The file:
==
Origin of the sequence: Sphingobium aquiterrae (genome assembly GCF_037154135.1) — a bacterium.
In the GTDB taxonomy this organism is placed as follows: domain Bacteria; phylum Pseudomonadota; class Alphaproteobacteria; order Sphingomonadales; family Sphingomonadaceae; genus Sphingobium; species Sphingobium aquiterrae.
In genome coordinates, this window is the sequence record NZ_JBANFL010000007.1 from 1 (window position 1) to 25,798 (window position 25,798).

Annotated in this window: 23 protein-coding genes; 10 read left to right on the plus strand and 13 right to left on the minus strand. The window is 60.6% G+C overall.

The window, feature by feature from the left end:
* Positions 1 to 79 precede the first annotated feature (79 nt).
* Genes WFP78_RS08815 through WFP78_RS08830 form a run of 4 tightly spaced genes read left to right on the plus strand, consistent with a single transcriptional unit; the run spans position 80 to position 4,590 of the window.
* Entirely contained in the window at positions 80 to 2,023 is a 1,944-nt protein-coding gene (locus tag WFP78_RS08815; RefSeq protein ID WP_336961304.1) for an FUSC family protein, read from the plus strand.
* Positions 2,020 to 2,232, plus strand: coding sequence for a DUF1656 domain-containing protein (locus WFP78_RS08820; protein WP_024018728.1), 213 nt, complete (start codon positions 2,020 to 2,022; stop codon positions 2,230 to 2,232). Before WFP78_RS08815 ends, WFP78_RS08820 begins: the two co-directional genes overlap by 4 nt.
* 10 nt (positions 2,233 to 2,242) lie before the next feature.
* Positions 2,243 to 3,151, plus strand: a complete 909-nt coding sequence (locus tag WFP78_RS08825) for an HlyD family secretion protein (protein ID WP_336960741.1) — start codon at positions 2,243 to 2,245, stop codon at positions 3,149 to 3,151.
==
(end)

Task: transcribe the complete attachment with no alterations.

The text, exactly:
Origin of the sequence: Sphingobium aquiterrae (genome assembly GCF_037154135.1) — a bacterium.
In the GTDB taxonomy this organism is placed as follows: domain Bacteria; phylum Pseudomonadota; class Alphaproteobacteria; order Sphingomonadales; family Sphingomonadaceae; genus Sphingobium; species Sphingobium aquiterrae.
In genome coordinates, this window is the sequence record NZ_JBANFL010000007.1 from 1 (window position 1) to 25,798 (window position 25,798).

Annotated in this window: 23 protein-coding genes; 10 read left to right on the plus strand and 13 right to left on the minus strand. The window is 60.6% G+C overall.

The window, feature by feature from the left end:
* Positions 1 to 79 precede the first annotated feature (79 nt).
* Genes WFP78_RS08815 through WFP78_RS08830 form a run of 4 tightly spaced genes read left to right on the plus strand, consistent with a single transcriptional unit; the run spans position 80 to position 4,590 of the window.
* Entirely contained in the window at positions 80 to 2,023 is a 1,944-nt protein-coding gene (locus tag WFP78_RS08815; RefSeq protein ID WP_336961304.1) for an FUSC family protein, read from the plus strand.
* Positions 2,020 to 2,232, plus strand: coding sequence for a DUF1656 domain-containing protein (locus WFP78_RS08820; protein WP_024018728.1), 213 nt, complete (start codon positions 2,020 to 2,022; stop codon positions 2,230 to 2,232). Before WFP78_RS08815 ends, WFP78_RS08820 begins: the two co-directional genes overlap by 4 nt.
* 10 nt (positions 2,233 to 2,242) lie before the next feature.
* Positions 2,243 to 3,151, plus strand: a complete 909-nt coding sequence (locus tag WFP78_RS08825) for an HlyD family secretion protein (protein ID WP_336960741.1) — start codon at positions 2,243 to 2,245, stop codon at positions 3,149 to 3,151.